I’ve reset nine different passwords for various websites and services in the last 3 months; that’s almost one a week. Resetting passwords is starting to be a regular part of my user experience. Everything requires a login and a password these days and although I have a password system, it breaks down a lot and I have to go around the reset loop. This often makes a quick task on a website I don’t use much a longer process. When the password setting process takes longer than the task you wanted to achieve it becomes the largest factor in that particular user journey; so it shouldn’t be overlooked.
Hardly any of your users follow recommended practices, so most must have some sort of password system (which I’ll look at in a later post) and forgetting which password or variation you used for a particular site must be very common.
Making a good password reset loop
Because your customers will be clicking on ‘forgot password’ quite frequently, you must provide them with a great experience while they reset their password. Let’s look at six possible customer experiences:
In the ideal situation, someone remembers their password and the journey is nice and punchy:
When email validation must be used, the best experience is also the least secure; just tell me my password:
The most common process is security-centred; let the user reset the password via an email link:
The above process however can have multiple steps during the ‘reset password’ step, and it precipitates all the stress of choosing something you won’t forget again. You might even find that there is a policy preventing re-use of the password you had used one time before… overall this most common practice is a clunky and unsatisfying approach; your user might be in a funk by the time they start completing an actual worthwhile task.
The best experience is actually provided by… yourself! A user-specified security question like “Who made a great big fool of themselves with your sister at your wedding?” feels eerily like yourself talking to you from the past and is a user experience with heaps of emotional connection:
You can see that the process is contained within the host site which is a huge improvement in the user experience.
Security questions, however, aren’t very secure; I’m not sure how many people can produce a good, secure custom security question and canned questions like mothers-maiden-name or favourite things are too easy to guess from facebook and the like. People may also be as likely to forget the answer to a security question as forget a password.
The best approach is to use a user-provided user experience that can prevent forgotten passwords in the first place; a password hint:
This provides an error-preventing, user-friendly approach to reduce the need for the password reseting loop. There is of course just one huge flaw; it passes the responsibility for security to the user, who is free to write completely un-secure hints like “Your wife’s name followed by her birthday” or even the password itself (surely that might happen, if I know users?). I use a cryptic hint that works well for me and would be happy to use that universally; but widespread use seems unlikely.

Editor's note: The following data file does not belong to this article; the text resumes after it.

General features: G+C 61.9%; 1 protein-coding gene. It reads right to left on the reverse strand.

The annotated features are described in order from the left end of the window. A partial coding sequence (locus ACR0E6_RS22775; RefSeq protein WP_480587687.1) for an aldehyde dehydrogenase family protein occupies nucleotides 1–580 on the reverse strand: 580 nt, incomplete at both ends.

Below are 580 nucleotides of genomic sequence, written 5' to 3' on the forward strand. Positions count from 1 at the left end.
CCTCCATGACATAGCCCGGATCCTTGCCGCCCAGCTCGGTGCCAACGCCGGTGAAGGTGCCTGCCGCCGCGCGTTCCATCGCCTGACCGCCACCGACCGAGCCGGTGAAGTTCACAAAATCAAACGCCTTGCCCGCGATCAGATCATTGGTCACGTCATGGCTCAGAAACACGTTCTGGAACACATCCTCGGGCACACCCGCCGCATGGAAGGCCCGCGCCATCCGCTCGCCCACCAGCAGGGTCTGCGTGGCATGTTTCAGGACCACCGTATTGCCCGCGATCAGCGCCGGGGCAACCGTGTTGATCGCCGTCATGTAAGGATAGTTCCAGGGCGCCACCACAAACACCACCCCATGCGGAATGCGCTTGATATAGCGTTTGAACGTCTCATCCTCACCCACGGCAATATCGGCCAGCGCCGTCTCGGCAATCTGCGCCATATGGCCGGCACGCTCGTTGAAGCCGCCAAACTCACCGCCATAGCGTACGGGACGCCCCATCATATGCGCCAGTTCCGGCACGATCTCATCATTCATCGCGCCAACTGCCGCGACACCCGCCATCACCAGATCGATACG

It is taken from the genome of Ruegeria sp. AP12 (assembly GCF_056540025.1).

The problem of the password (reset) barrier is of course repetitive: I perform some task on one site and then I move to another site to perform some other task. The holy grail of user authentication is of course to validate once and use that across multiple sites:
This is a big effort and previous attempts (the earliest mover was probably Google Accounts can now sign you in to the Google world in one step. The most promising is the OpenID initiative which has lead to advances such as signing in to Flickr using your Google account. So far it seems it’s OpenID is still just a single authentication which can be re-used – a big help but not yet a single sign-on – but it’s a promising start and I encourage us all to support the effort in the hope of newer, faster technology gradually developing.
Keep the context
There is one more special case that needs extra attention: sometimes it is best not to ask for user authentication until they have already got some way into the task; maybe they have entered some text in a field, filled out a form, written a comment etc… in this case the site is usually pretty good at keeping the context after a successful login; but sometimes sites drop the ball if the user enters the password reset loop (because it has been considered as an isolated function), and the context can be lost. If you can keep some of the task-specific screen elements around the reset workflow, that’s ideal.
So let’s summarise the vital take-home points:
- Assume people are imperfect and have loads of logins and will probably forget yours once in a while (or every time)
- Make your password reset loop as short as possible; consider it as an important part of your customer experience
- Use user-provided personalisation if you can (and if it’s got a reasonable chance of being secure)
- Retain the context of what the user is doing all he way through the reset experience
The problem of the password reset experience is likely to be a problem for some time; good experiences will be un-secure and secure experiences will be un-satisfying until a universal validation technology is available. Until then people will continue with unsafe practices across multiple sites while websites continue with secure, but insular, processes.